The results of our photometry of SN 2016ehw are reported in Tables 2, 3, and 4.
The light curves are shown in Fig. 2. The upper limit on 2016-05-25.8 (JD 2457534.3) and the first observations demonstrate clearly that the SN was discovered on the rising part of its light curve. The maximum light was reached on JD 2457547 (2016-06-07) with . The unfiltered magnitudes are in a good agreement with the -band observations later than JD 2457570, but for earlier time, the magnitudes may be brighter due to the blue color of the SN. On JD 2457546.39, the -band magnitude was by mag fainter than the unfiltered one, so we may expect the -band maximum magnitude to be about mag.
|JD 2457000+||JD 2457000+|
The brightness decline after maximum in the and bands was linear with the rate 0.014 mag/day until JD 2457630, then the rate increased to 0.026 mag/day. Gaia observations show that such decline continued for at least 100 days after the end of our observations.
The absolute -band light curve of SN 2016ehw is presented in Fig. 3, the light curves of eight SNe IIn are plotted for comparison. The distance modulus for SN 2016ehw was computed based on the reported redshift and km (s Mpc), and we used galactic extinction from the NED database4. The data on eight SNe IIn were taken from Turatto et al. (1993), Rigon et al. (2003), Pastorello et al. (2002), Kankare et al. (2012), Hicken et al. (2017), Germany et al. (2004), Tsvetkov (2008), Tsvetkov et al. (2016).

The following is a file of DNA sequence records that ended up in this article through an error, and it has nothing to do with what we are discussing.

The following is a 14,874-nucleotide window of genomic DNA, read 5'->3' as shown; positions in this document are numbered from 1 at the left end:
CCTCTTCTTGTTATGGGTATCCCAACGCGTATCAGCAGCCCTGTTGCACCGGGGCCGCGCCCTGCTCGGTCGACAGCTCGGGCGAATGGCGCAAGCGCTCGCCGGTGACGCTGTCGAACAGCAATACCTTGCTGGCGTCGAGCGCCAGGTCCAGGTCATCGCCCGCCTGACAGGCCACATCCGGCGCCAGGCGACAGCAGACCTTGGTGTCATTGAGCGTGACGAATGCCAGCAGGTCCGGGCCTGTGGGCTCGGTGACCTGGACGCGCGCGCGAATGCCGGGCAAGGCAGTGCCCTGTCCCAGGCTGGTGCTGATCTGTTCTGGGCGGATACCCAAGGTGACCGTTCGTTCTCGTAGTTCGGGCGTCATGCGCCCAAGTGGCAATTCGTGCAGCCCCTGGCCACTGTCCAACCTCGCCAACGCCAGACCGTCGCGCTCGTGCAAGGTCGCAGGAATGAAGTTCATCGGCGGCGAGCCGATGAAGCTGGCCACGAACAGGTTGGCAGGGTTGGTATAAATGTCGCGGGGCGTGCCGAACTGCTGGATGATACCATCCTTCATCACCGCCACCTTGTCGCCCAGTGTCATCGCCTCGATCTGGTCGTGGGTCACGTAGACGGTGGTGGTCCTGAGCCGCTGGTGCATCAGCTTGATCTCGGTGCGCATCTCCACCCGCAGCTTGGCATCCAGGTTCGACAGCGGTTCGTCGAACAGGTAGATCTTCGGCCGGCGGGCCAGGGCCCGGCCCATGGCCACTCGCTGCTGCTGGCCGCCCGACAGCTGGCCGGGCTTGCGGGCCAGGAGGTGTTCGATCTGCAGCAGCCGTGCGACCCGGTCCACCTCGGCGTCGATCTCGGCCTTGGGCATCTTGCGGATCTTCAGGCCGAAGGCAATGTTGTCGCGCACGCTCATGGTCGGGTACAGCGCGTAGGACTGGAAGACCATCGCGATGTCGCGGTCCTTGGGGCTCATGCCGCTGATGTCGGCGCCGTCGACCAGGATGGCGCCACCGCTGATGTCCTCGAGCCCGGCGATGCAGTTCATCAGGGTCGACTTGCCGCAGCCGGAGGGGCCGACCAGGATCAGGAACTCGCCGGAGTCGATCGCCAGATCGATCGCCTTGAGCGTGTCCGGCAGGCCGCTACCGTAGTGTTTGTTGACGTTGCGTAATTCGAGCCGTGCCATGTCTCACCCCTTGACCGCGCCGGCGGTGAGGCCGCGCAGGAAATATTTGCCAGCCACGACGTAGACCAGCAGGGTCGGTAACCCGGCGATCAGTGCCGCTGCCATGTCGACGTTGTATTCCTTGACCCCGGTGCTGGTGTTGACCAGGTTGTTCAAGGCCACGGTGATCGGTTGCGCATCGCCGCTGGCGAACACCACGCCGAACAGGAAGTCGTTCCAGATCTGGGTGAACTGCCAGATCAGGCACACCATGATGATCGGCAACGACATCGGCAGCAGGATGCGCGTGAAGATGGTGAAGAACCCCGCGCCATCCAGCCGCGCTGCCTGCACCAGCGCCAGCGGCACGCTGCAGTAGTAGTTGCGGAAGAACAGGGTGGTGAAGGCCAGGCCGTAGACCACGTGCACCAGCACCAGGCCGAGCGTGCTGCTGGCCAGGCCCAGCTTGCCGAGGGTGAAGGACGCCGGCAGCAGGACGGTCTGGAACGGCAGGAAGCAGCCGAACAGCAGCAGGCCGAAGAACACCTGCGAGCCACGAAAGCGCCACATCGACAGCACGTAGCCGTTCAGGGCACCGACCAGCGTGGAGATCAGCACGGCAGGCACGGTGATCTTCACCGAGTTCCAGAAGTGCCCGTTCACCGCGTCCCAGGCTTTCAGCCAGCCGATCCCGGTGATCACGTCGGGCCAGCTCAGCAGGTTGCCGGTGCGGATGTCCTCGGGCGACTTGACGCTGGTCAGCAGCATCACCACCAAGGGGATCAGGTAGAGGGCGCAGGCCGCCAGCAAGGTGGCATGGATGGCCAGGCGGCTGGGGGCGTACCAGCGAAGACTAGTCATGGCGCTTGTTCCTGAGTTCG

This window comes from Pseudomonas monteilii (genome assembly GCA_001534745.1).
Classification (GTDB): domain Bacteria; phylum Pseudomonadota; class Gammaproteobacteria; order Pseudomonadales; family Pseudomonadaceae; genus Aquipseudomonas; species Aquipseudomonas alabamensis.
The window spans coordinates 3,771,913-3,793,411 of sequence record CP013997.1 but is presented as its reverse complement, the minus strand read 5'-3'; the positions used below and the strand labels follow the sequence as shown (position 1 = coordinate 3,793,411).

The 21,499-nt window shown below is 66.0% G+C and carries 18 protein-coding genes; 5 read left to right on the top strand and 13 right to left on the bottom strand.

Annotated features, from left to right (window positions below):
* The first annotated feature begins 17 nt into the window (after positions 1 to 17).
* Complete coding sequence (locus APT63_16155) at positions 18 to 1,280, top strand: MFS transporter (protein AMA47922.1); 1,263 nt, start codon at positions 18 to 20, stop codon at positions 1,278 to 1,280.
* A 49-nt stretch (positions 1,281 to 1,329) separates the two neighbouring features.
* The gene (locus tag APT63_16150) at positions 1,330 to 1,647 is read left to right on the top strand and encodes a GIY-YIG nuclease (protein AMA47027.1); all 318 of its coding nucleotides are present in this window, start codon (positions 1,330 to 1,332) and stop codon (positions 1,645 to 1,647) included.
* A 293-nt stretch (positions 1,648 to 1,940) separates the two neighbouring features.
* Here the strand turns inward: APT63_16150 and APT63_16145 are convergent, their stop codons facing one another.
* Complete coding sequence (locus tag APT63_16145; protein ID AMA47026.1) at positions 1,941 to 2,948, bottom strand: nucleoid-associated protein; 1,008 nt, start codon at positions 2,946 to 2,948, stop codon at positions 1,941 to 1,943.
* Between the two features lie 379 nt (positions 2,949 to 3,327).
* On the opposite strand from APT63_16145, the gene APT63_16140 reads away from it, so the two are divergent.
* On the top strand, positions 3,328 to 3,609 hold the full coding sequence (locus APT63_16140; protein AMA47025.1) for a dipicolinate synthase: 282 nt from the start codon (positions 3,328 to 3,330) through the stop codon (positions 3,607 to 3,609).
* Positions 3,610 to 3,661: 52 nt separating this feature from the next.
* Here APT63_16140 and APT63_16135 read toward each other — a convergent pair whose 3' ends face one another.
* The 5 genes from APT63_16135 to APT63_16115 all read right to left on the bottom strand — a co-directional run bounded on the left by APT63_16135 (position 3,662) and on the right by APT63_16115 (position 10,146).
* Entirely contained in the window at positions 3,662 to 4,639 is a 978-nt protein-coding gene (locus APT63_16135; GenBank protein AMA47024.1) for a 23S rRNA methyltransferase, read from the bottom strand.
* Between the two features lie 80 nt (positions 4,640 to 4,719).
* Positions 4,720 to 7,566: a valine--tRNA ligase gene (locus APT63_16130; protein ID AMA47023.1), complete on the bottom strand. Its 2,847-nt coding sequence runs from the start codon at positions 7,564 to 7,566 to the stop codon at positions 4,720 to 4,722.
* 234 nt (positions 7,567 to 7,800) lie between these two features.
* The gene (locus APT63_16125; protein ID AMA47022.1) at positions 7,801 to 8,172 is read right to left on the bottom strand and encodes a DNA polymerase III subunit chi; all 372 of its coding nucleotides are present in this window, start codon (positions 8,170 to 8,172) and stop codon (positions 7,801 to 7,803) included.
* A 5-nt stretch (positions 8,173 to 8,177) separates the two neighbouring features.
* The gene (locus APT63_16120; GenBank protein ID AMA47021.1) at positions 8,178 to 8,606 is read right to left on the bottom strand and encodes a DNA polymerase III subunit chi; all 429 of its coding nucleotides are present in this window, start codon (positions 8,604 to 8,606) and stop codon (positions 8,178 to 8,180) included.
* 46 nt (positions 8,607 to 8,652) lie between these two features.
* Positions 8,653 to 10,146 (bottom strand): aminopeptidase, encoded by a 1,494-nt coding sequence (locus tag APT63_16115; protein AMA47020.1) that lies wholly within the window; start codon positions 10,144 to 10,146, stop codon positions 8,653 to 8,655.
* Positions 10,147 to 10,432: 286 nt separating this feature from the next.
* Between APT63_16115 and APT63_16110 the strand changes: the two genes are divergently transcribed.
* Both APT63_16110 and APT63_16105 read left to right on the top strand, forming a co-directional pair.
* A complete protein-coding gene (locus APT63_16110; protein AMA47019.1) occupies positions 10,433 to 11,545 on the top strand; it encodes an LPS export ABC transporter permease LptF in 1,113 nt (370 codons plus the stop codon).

Fig. 2. The light curves of SN 2016ehw. Dots show the data obtained with the 60-cm telescope, circles are the results from the MASTER telescopes.
Fig. 3. The absolute R-band light curves of SN 2016ehw compared to those for eight SNe IIn. Black dots and circles represent data from the 60-cm telescope and MASTER telescopes, respectively.
Fig. 4. The color curves of SN 2016ehw compared to those for eight SNe IIn. The color coding is the same as in Fig. 3.
The comparison shows that SN 2016ehw is quite a typical object of the class IIn, concerning the maximum luminosity and the shape of the light curve. It is best matched by SNe 1988Z, 1995G, 1999E, and 2009kn.
The color curves for the same objects are compared in Fig. 4. The colors of all the SNe were corrected only for the galactic reddening. The best match for the color curves of SN 2016ehw is SN 2009kn. The shape of the color curves is quite similar for most of the objects, but the color curve for SN 2009kr exhibits quite a different shape. The comparison allows us to suppose that most of the SNe, including SN 2016ehw, suffered little extinction in their host galaxies. The presence of extinction may be suspected for SN 2009kn and, perhaps, SN 1999E. We also note that the color of SN 2016ehw at late stage was significantly redder that for all the other objects.
We conclude that SN 2016ehw is a quite typical SN IIn, its maximum luminosity and the shape of its light and color curves are similar to those for many other SNe of this class.